Q: Did a Nash ever pace the Indy 500? I say yes, my retired friends here at the nursing home say no. We are all car crazy and racing fans. Can you tell us more about Nash and that era of the automobile? Elwood K., Worchester, Mass.
A: Elwood, you win! Nash was the official pace car of the Indy 500 in 1947 and was driven by George W. Mason, president of Nash-Kelvinator. Mason was a marketing genius who utilized Nash automobiles in the “Superman” TV series, too.
As I’ve touched on in the past, Kelvinator and Nash formed a corporate merger in 1937 when Charles Nash, then CEO and president of Nash Motors, merged his company with George W. Mason’s Kelvinator Corporation, known for refrigeration. Mason thus began a major marketing campaign that to this day is respected as both novel and very effective.
Concerning the Indy 500, it is “understood” that Tony Hulman, then president of the Indianapolis Motor Speedway, “invited” Mason to have his Nash as the official pace car in 1947. In reality, and knowing of Mason’s marketing whiz, I wouldn’t be surprised if Mason arranged the deal with the Hulman family, as he knew of the marketing benefits pacing the Indy 500 would do for his Nash automobile. Incidentally, when Mason paced the field in 1947, it marked the first time an Indy 500 pace car was not a convertible, again giving credence to a possible Hulman-Mason “agreement” for the betterment of both companies.
On race day, Mason drove the car while his riding partner was Indy 500 winner Wilbur Shaw. He also had actor and race fan Clarke Gable pose for some publicity photos. Gable was very interested in auto racing, and his movie with Barbara Stanwyck called “To Please A Lady” centered on Indy racing and was released in 1950.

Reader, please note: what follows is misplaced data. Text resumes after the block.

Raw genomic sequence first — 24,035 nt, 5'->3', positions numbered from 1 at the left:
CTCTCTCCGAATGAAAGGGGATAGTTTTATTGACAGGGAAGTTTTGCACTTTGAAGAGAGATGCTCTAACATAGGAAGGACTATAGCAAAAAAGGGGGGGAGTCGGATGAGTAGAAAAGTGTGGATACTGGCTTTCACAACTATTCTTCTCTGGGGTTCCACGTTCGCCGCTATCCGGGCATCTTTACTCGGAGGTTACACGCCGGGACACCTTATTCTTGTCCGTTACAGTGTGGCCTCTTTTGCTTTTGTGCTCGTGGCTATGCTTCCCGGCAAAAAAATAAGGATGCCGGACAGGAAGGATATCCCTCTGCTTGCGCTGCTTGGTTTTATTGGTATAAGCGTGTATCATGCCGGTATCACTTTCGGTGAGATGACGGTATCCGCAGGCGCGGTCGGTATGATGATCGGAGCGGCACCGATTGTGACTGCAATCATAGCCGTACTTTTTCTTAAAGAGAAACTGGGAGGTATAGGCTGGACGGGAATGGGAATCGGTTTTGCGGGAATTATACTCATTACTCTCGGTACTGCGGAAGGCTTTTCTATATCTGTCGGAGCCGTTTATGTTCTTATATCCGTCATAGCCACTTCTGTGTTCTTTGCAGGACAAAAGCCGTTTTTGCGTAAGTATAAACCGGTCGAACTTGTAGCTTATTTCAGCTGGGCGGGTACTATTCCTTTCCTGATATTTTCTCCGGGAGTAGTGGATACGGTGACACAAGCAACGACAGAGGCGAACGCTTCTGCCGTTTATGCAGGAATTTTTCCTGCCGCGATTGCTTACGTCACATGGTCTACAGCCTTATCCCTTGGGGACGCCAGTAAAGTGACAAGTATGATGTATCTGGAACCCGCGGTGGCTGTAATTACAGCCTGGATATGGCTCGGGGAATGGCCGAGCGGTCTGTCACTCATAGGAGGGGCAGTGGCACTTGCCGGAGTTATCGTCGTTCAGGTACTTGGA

But the Indy 500 was much more than just a pace car experience for Mason. He provided 18 Nash vehicles for all the Indy officials and also a fleet of new Nash cars displayed in a large tent for fan and corporate entertainment. Mason was way ahead of the curve when it came to corporate entertainment, all while providing information on his Nash automobiles.
Additionally, Mason utilized “Superman,” as Clark Kent (aka Superman) drove Nash cars in the shows, including a Nash-Healy two-seater. The earlier episode Nash cars were utilized by Inspector Henderson of the Metropolis Police Department who always arrived in a Nash. Co-star Lois Lane drove a Nash Rambler convertible, while photographer Jimmy Olsen roamed in a Nash Metropolitan.
Mason died on Oct. 8, 1954, after his successful negotiation of the merger of Nash and Hudson, which would be called American Motors. Thus, Mason is the godfather of American Motors, too.
Greg Zyla writes weekly for GateHouse Media and answers reader questions on collector cars, nostalgia motorsports or anything else automotive by writing him at 303 Roosevelt St., Sayre, PA 18840 or at firstname.lastname@example.org.